Are you afraid of bridges? I wouldn’t blame you if you were. While most bridges we see and travel across on a regular basis are soundly engineered and reasonably safe, not all bridges are alike.
Bridges go far beyond the sturdy structures you drive across each day. And some of the world’s most dangerous bridges (not to mention scariest-looking ones) were intended for foot traffic. That’s what we’re going to explore here. But more specifically, we’re going look at hanging foot bridges — you know, the kind that leave you dangling above a rushing river, gorge, or some other bit of nature you wouldn’t want to come face to face with on a fall.
Before we take a look at some of the most dangerous bridges in the world, let’s explore some of the basics about these rope-style hanging bridges.
A Bit of Background on Rope Hanging Bridges
When you think of rope hanging bridges, what do you picture? One or two ropes like the makeshift bridges a young scout might set up on a camping trip? Or something more elaborate? Neither is right nor wrong. Hanging bridges come in a vast array of sizes and styles. Some aren’t even made with ropes. They might be made from vines or even tree roots.
One thing these bridges have in common is that they’re primarily utilitarian. Rope bridges have been used throughout history to simplify travel. Herders would move their flocks from one plateau to another across them. Ancient peoples would connect their cliff-side villages with them. In the case of the old Incan handwoven bridges showcased below, even the Spanish conquistadors used them to transport things like canons, and they marveled at the engineering feat.
If rope hanging bridges could support a cannon, they surely must be safe for you to walk across, right? Well, not so fast. Keep in mind that safety is subjective. Different rope hanging bridges were made in different ways. Some, like the Incan bridge, have been very well maintained whereas others have been left to the elements. Never assume by the way a bridge looks. Do some research before exploring these or other dangerous bridges to see if they’re still safe and in working order.
And now let’s get to our list. In addition to our original list of the world’s most dangerous bridges which you can find below, we’ve added the following three new additions to excite your imagination (or perhaps strike a bit of fear). Enjoy.
Q’eswa Chaca (or Keshwa Chaca), Peru
This handwoven bridge is the last operational Incan rope bridge in existence. It has survived this long thanks to a group of families who meticulously maintain the bridge by making repairs every year (such as replacing support cables) as a way of honoring their ancestors.
Kotmale Footbridge, Sri Lanka
This footbridge crosses the Kotmale Oya, a river in Sri Lanka. There’s something hauntingly beautiful about it despite (or perhaps because of) its apparent disrepair.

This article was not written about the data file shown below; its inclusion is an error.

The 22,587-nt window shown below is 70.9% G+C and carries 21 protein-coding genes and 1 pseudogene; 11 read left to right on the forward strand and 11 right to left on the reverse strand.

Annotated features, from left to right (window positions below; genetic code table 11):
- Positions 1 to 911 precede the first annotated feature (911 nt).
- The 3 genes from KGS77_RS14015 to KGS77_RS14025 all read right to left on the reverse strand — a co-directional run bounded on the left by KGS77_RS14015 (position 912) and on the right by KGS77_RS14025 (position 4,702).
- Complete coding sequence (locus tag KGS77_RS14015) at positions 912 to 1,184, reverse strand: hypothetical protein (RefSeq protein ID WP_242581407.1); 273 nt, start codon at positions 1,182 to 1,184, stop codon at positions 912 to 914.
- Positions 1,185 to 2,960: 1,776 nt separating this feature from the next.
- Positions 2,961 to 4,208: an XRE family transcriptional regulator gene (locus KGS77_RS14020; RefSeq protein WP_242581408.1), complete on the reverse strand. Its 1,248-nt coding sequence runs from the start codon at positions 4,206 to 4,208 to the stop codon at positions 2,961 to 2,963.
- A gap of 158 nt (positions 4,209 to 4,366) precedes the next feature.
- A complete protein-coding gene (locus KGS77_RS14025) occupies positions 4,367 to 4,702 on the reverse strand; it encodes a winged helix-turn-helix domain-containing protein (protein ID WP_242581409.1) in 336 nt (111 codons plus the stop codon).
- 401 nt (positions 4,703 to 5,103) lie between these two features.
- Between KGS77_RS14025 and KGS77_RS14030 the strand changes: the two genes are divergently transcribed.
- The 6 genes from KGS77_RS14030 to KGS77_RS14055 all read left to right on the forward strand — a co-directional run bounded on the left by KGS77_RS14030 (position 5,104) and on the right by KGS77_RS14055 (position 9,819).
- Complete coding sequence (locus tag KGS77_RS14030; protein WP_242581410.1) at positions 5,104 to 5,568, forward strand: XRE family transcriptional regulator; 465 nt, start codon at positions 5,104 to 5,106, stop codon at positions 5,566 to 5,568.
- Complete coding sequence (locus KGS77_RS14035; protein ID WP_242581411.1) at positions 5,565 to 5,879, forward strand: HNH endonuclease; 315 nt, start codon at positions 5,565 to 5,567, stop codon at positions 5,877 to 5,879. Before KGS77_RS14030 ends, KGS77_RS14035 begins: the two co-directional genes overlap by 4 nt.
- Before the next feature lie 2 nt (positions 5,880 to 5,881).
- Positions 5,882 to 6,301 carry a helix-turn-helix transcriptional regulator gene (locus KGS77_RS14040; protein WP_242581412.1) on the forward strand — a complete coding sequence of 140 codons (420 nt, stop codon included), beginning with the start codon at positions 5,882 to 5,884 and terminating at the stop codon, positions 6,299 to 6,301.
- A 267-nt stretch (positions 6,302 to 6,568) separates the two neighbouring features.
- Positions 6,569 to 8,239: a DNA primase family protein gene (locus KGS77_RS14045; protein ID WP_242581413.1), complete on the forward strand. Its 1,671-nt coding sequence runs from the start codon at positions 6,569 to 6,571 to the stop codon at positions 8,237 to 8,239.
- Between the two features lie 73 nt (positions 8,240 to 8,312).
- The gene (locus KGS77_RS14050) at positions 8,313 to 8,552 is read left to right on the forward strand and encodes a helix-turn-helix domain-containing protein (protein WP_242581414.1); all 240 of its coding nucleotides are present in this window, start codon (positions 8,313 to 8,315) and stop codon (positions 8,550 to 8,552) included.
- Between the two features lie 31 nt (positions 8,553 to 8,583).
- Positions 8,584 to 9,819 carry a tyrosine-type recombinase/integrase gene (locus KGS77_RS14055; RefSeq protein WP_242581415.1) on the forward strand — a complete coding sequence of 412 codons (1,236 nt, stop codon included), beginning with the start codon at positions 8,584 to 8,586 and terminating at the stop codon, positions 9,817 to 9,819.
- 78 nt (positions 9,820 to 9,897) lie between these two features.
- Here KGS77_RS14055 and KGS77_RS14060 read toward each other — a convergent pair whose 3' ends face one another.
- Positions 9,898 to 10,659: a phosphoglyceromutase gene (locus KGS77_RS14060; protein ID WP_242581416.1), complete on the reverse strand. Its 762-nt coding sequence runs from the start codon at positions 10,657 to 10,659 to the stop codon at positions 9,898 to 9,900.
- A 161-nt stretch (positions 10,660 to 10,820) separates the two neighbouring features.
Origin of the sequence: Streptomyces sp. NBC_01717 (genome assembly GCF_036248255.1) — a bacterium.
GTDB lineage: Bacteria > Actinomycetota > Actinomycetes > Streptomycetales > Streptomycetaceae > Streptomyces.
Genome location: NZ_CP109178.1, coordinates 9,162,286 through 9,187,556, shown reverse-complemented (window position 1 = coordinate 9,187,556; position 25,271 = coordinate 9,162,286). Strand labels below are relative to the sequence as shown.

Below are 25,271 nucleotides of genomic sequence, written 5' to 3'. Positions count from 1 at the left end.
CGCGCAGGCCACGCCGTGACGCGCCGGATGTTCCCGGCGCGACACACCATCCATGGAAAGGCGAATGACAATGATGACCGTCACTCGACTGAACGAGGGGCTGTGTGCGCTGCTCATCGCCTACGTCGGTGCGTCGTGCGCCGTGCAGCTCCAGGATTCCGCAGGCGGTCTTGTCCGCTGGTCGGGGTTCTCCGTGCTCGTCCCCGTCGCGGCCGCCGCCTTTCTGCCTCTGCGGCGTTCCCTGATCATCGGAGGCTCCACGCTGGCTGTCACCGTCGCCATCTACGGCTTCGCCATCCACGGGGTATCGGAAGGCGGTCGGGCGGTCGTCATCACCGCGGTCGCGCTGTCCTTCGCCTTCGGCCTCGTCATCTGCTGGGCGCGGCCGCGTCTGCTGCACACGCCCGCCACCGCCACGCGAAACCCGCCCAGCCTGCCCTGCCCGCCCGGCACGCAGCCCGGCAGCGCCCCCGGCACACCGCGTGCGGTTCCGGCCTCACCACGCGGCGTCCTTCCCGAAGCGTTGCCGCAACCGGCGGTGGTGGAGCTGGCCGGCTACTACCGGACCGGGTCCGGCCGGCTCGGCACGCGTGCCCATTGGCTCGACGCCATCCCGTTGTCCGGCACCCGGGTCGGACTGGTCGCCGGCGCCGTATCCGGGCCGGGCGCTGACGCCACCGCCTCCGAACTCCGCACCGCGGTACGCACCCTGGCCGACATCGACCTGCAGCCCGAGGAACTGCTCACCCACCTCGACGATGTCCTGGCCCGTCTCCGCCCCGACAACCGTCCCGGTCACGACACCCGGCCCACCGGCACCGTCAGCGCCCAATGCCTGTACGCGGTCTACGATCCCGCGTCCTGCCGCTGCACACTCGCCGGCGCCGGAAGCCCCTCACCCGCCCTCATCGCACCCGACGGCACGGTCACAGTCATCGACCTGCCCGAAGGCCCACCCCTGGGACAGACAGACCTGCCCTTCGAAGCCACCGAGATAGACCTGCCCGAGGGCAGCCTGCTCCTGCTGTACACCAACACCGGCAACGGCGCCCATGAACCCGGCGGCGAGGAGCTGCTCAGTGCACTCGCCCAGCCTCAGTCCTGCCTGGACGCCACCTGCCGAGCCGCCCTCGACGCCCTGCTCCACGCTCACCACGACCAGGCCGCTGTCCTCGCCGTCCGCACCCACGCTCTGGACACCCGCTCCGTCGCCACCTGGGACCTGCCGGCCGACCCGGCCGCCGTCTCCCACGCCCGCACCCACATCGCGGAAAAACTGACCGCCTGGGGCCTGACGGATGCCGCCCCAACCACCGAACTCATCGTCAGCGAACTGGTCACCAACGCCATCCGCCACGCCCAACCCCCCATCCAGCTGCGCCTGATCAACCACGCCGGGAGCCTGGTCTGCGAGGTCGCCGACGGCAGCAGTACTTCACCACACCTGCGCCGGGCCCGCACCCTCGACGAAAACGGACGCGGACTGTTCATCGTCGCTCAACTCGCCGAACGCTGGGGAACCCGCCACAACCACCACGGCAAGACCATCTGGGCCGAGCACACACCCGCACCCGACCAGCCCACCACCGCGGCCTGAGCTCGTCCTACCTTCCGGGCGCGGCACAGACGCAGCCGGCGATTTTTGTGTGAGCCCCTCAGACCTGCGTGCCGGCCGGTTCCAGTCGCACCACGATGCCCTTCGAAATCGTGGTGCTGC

Vine Bridges of Iya Valley, Japan
This addition to our list is thanks to a recommendation from our readers in the comments.
Iya Valley is famous for its gorgeous mountains and the old vine bridges that span some of their valleys and rivers. Here’s a beautiful example of the kind of vine bridges you might encounter on a visit.
Now let’s get to our original list of the world’s most dangerous bridges, featuring a collection of hanging rope bridges for your enjoyment.
Note: This post was originally published on May 11, 2009. It was updated with new content and additional photographs on its currently-listed publication date.
In an earlier post, we have discussed some of the roads that are listed among the most dangerous in the world … for driving. Today, we’d like to acquaint you with some of the world’s most dangerous bridges that are meant only for walking. These are the so-called rope hanging bridges. You can find a wide variety of these bridges in countries like India, Malaysia, Philippines, New Zealand, Pakistan, Nepal, as well as in the interiors of some other countries.
A bridge can prove to be dangerous for a variety of reasons; either because it’s very old, narrow, too high up above the land, over a quick river or if the wooden “floor” goes missing. What makes them dangerous is the fact that in spite of the condition of the bridge, they have to be used; as many a time, these pathways are the main or even the only way for the local inhabitants of a small village to reach a bigger city. Among all the bridges, the most popular among tourists are the hanging bridges. Let’s take a look at some of them.
Before we start, I’d like to make a small note that this post is not meant to be scientific or a historical fact-sheet. The intention is to provide some entertainment in the form of a picturesque fun post that may even hold a surprise element. If you have ever seen or been on any such bridges, let us know and we’ll add it to the post. Enjoy the post!
Hussaini – Borit Lake, Pakistan
Carrick-a-Rede Rope Bridge, Northern Ireland
Aiguille du Midi at the Mont Blanc Mountain, France
Taman Negara National Park Bridge, Malaysia
That’s the world’s longest Canopy Walkway.
Hanging Bridge of Ghasa in Nepal
Siju Hanging Bridge, India
Some Hanging Bridge in India
Hanging Bridge at Thenmala, India
Just some bridge in Philippines
Repovesi nature park Valkeala, Finland
Arenal Hanging Bridges, Costa Rica
A three kilometer hike through the Costa Rican rain forest. There are six suspension bridges, with the largest one at just under 100 meters long and 45 meters off the ground.
Hanging Bridge in Drake Bay, Costa Rica
Hanging bridge in Bohol, Philippines
Kambadaga, a village near Pita
Hanging Bridge at Trift Glacier, Switzerland
Kakum National Park Canopy Walkway